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From sixteen-years-old, following a bout of swine flu that left me feeling never quite the same since, a lot of the major symptoms started, such as ongoing fatigue and muscle aches and pains, which lingered despite being over the flu for a long time. Yet doctors repeatedly told me that they didn’t know why.
However, even before having swine flu at sixteen, there were possible signs of my impending thyroid condition from an even younger age. I’m going to explore all of these here. Maybe you’ll realise that you had some signs of a thyroid condition, too.
An embarrassing symptom of hypothyroidism for many of us, I experienced really bad constipation. From as young as I can remember, I never used the loo regularly. My bowel habits were unusual, but I never knew any different, passing a bowel movement just once every two weeks or so. This often lead to pain and a lot of discomfort.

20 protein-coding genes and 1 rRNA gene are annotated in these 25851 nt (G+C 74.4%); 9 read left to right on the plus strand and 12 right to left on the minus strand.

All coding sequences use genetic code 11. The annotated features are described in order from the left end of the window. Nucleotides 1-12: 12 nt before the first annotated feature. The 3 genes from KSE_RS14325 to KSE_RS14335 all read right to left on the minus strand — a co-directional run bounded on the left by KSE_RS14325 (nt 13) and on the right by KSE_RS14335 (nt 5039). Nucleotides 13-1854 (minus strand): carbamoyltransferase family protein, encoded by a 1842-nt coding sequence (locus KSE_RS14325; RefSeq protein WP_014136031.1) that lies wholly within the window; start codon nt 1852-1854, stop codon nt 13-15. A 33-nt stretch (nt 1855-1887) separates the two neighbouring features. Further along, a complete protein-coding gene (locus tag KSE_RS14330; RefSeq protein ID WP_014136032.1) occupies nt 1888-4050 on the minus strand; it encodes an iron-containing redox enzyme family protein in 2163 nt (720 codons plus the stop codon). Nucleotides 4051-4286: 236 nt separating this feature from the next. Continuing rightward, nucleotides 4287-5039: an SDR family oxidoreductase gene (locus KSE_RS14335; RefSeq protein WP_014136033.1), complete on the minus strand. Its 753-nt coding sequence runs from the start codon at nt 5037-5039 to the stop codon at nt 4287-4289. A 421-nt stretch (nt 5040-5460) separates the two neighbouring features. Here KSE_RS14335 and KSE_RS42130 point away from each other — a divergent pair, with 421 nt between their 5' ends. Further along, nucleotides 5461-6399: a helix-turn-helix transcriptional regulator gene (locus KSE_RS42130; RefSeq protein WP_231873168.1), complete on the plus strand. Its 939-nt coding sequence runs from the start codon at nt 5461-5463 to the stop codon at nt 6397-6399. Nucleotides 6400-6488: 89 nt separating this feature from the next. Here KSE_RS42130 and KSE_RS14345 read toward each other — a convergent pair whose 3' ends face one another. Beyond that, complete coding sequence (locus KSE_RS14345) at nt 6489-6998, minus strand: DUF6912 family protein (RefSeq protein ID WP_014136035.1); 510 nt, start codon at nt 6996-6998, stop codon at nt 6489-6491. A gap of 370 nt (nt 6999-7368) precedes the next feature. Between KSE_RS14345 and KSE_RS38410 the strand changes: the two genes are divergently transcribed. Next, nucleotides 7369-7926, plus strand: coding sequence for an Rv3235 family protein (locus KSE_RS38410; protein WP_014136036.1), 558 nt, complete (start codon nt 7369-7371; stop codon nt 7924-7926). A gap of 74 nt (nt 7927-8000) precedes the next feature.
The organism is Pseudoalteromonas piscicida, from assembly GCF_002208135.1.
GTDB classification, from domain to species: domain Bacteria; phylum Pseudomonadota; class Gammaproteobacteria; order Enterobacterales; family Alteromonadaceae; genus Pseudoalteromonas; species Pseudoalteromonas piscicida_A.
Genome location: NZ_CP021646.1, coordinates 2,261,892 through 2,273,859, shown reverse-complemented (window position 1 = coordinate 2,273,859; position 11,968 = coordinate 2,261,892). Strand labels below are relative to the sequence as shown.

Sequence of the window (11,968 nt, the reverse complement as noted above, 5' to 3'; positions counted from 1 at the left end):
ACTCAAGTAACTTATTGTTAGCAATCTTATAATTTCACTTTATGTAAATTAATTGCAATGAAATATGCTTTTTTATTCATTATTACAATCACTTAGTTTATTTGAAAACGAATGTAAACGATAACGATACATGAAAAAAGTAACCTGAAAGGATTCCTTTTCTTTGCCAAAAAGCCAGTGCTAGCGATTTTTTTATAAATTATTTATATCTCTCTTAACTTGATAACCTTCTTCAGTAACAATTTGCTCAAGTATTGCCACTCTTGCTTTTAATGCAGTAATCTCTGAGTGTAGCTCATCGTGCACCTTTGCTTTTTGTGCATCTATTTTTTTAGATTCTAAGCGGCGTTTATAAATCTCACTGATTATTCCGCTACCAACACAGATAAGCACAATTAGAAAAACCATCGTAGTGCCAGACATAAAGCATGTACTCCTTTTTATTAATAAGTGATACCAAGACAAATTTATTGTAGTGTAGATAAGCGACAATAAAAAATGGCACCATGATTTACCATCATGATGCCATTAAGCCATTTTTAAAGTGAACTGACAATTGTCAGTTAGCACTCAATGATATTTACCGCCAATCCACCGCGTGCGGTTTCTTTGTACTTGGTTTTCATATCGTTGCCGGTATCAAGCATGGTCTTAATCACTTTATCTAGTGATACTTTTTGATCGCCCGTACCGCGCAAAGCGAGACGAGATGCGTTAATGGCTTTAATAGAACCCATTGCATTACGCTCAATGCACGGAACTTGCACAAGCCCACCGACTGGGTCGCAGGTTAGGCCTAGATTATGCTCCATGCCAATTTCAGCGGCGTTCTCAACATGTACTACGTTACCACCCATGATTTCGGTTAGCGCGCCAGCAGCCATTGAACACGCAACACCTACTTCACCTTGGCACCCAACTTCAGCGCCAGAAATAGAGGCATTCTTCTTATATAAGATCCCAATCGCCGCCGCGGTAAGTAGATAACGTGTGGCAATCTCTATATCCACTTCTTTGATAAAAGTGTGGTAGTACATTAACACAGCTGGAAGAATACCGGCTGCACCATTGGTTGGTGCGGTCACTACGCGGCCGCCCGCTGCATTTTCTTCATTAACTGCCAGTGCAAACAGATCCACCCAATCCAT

Now that I have regular, daily bowel movements, I’m shocked at how little this bodily function used to occur for me. Over twenty-years of not regularly passing a bowel movement didn’t exactly help with developing oestrogen dominance either!
As a HSP, I’ve always been prone to anxiety, but now that my Hashimoto’s and hypothyroidism are well-managed, I realise just how much of my anxiety was down to the undiagnosed thyroid condition.
Many people associate hypothyroidism with depression, and yes, I’ve also had my run-ins with this form of mental health condition too over the years, but anxiety was a surprising symptom that wasn’t connected to my thyroid condition until years later.